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Facing the deluge, checking the disillusion


To all the new teachers out there, I envy you. Some of you have already begun teaching for a couple weeks. Others will start this month. You are about to be inducted into a field of utmost importance where every decision you make, every word you say and every ounce of energy you put in shapes our future. You have the power to close the achievement gap and inspire leaders.

It's a truly magical time. And at times, it can be truly painful.

For many of you, you will realize what defeat feels like after you spend 8 hours crafting a fascinating lesson on Africa only to realize that your 13-year-olds don't even know what a continent is. And that they don't care to find out.

(But soon, you will also realize that victory is in investing time to plan intelligently upfront and therefore avoid spending 8 hours designing one lesson plan [Hello, Backwards Design!] and that diagnostics go a long way. You'll also be pleased to discover that it's actually better for your students when you spend those extra 4 hours sleeping rather than cutting out laminated pictures of Africa. And you'll soon realize that your students really do want to learn. It's your job to prove that they can. Do not give up.)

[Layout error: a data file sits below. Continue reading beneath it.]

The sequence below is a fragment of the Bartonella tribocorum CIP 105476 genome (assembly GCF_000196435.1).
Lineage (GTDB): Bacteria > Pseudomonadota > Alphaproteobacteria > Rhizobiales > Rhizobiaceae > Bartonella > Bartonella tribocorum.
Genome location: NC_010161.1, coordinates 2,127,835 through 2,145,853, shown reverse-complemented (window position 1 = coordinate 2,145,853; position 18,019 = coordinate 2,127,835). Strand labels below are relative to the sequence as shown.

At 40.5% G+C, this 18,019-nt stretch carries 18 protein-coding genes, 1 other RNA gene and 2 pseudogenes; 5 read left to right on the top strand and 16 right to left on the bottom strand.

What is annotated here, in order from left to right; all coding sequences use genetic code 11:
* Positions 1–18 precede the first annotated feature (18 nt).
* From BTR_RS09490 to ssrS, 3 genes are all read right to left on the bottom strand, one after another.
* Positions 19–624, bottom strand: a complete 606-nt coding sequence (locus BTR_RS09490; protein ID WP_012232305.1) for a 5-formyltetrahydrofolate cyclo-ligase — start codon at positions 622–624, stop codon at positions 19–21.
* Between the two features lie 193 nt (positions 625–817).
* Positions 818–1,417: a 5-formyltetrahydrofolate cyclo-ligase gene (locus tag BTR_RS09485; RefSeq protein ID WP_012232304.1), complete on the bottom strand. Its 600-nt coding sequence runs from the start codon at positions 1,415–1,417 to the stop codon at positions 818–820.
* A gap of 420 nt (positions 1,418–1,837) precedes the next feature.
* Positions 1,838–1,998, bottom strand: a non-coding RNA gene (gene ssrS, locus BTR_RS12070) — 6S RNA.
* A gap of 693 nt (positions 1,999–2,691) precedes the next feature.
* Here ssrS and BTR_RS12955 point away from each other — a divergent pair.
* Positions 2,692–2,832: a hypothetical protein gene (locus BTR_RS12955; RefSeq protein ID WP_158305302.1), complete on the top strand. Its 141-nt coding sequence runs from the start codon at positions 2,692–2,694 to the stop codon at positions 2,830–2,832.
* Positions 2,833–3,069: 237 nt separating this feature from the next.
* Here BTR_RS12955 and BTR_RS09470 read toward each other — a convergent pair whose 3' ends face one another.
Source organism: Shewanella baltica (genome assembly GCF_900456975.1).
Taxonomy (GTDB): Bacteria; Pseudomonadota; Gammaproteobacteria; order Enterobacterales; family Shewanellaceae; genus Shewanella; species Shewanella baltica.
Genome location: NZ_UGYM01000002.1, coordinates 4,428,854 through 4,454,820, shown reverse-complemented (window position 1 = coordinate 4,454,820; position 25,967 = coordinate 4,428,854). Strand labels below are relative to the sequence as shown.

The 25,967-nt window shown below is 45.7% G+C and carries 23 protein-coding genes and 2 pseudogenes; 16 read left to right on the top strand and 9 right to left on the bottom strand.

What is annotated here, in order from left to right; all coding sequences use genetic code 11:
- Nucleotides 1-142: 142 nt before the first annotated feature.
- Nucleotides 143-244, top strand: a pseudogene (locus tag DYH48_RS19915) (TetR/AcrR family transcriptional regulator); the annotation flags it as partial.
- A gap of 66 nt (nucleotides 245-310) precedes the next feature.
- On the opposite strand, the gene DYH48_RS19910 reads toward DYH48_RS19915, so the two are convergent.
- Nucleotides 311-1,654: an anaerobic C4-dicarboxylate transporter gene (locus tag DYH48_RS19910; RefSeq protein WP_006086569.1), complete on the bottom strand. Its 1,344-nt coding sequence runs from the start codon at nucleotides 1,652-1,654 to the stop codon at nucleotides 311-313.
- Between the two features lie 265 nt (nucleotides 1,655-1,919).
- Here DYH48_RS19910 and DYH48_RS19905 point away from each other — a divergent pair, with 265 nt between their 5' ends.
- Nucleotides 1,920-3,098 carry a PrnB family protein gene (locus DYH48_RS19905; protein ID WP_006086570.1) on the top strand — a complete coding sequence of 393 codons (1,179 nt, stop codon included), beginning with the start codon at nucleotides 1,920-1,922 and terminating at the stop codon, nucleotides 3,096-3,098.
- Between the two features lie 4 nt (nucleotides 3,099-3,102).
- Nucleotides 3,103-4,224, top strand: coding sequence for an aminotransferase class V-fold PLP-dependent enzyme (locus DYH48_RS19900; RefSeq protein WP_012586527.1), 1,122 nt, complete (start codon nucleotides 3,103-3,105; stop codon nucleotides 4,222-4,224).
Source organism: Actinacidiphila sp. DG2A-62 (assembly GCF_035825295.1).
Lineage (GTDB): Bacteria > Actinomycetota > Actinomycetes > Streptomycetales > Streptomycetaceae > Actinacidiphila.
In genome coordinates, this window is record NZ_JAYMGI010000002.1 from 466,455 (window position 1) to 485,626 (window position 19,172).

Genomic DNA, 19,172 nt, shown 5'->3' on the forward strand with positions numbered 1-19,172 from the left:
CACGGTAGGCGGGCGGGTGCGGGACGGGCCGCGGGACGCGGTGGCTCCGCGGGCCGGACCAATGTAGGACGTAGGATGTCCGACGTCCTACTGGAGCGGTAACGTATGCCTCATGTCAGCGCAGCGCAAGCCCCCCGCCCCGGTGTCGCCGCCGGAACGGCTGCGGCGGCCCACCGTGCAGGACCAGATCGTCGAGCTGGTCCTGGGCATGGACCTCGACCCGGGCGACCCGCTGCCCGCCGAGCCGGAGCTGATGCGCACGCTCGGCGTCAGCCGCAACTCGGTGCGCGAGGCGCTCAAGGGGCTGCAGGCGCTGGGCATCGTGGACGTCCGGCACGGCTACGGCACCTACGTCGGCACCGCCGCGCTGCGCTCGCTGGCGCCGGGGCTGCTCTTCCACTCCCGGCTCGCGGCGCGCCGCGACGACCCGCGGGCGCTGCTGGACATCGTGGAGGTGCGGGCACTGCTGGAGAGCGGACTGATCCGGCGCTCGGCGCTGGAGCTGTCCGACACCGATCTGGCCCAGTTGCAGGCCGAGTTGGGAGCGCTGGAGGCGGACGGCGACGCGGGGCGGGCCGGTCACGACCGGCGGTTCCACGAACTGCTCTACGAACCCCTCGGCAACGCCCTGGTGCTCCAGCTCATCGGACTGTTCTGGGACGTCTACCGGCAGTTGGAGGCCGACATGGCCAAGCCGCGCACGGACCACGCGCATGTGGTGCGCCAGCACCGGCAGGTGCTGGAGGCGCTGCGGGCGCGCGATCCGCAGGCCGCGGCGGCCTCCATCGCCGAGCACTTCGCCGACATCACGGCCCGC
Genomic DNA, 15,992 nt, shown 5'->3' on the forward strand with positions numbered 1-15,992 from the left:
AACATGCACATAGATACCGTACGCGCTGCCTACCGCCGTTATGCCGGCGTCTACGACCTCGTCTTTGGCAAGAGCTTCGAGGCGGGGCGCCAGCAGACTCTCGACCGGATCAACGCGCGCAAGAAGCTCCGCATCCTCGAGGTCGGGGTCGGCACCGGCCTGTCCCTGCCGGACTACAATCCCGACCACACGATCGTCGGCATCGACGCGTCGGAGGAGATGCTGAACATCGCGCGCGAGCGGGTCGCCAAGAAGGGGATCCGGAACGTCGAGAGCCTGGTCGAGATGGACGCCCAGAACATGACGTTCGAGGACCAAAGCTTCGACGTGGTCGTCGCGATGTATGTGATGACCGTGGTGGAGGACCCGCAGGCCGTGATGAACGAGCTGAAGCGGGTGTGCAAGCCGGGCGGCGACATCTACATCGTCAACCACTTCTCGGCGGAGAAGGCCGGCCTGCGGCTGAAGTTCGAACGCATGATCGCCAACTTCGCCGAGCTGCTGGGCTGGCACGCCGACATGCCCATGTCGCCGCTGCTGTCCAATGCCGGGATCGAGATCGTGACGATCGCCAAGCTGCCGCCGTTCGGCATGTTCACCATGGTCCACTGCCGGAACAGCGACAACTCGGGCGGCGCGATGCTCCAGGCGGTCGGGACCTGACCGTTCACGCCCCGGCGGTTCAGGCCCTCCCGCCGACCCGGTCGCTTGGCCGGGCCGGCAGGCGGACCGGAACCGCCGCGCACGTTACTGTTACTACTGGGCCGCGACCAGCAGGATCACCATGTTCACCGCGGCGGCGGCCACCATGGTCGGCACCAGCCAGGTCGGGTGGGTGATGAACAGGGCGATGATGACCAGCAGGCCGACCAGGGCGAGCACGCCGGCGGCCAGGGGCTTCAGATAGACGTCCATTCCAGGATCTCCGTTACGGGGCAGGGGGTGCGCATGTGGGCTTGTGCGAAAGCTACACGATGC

For many of you, you will wonder if drowning feels like the unrelenting waves of ungraded assignments and administrative paperwork that keep crashing into you.

(Having never drowned, I don't know. But it's still pretty awful, isn't it? But you will soon realize that tracking your students' progress is a motivator for them. And a motivator for you to pace yourself in getting that grading done.)

For many of you, you will understand how 9-year-olds can truly hurt your feelings and make you want to cry when they call you dumb and ugly. You will understand how it feels to be helpless when "John Cena" decides to roll on the ground and neighs in the middle of class. You will understand how it feels to be scared when your students rally their peers to defy you.